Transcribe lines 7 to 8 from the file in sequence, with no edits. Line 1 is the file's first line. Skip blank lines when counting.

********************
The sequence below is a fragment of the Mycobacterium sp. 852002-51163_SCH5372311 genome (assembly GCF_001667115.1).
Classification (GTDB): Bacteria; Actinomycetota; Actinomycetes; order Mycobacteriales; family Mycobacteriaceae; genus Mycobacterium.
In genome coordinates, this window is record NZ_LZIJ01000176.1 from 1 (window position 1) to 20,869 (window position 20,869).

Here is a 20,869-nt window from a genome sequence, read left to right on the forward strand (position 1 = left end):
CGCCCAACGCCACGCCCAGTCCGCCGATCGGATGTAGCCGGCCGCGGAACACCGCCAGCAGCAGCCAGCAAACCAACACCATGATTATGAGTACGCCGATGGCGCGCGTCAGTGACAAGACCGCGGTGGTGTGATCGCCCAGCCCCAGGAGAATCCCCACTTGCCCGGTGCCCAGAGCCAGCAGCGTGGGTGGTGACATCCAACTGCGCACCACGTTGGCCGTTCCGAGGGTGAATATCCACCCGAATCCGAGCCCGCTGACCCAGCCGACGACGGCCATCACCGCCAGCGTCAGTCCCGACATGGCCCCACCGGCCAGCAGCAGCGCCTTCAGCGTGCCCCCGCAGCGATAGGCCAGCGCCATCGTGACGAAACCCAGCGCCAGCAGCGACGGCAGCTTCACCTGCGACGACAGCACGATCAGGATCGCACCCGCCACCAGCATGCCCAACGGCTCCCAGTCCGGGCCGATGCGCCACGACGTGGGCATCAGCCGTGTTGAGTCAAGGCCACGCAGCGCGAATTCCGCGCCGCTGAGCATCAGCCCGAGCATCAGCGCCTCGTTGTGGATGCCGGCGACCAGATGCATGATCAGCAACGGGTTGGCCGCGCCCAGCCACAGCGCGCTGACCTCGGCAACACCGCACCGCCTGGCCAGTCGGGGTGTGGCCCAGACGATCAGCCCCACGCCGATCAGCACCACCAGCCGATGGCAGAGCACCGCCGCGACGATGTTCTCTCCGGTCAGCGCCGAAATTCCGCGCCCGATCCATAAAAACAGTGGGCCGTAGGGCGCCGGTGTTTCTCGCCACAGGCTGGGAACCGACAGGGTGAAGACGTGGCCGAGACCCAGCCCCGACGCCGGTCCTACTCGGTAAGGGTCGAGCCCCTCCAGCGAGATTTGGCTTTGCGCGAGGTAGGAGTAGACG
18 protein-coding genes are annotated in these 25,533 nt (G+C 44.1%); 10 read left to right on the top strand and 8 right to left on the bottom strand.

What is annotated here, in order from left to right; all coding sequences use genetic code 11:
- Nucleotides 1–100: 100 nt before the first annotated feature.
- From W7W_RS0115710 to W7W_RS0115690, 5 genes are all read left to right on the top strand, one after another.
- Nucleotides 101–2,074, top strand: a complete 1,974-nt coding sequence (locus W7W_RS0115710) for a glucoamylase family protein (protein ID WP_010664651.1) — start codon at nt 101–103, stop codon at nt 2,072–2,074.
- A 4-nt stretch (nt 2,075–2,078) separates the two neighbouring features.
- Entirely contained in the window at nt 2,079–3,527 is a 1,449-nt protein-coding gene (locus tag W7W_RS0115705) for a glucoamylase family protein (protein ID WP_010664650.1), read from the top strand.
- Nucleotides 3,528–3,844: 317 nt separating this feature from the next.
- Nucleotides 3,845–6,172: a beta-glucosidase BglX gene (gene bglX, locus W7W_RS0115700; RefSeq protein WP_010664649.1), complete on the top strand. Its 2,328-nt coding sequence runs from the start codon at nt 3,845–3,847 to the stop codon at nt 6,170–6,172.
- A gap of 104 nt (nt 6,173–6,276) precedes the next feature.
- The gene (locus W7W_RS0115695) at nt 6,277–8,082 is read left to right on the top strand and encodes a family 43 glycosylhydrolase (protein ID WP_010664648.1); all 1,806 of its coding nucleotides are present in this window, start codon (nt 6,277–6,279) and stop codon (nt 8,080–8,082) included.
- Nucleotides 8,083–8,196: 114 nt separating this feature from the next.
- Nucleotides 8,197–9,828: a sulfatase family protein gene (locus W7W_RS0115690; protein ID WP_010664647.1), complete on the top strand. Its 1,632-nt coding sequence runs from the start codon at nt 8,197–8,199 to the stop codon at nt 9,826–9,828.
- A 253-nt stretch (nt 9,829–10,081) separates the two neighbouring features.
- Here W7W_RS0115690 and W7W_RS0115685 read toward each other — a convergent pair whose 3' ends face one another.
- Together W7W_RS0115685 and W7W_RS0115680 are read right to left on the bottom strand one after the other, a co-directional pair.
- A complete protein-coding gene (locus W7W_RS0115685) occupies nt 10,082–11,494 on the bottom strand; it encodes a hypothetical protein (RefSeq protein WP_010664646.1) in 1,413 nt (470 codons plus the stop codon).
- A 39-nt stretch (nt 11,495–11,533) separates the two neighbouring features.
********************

What is annotated here, in order from left to right; all coding sequences use genetic code 11:
- Nucleotides 1–100: 100 nt before the first annotated feature.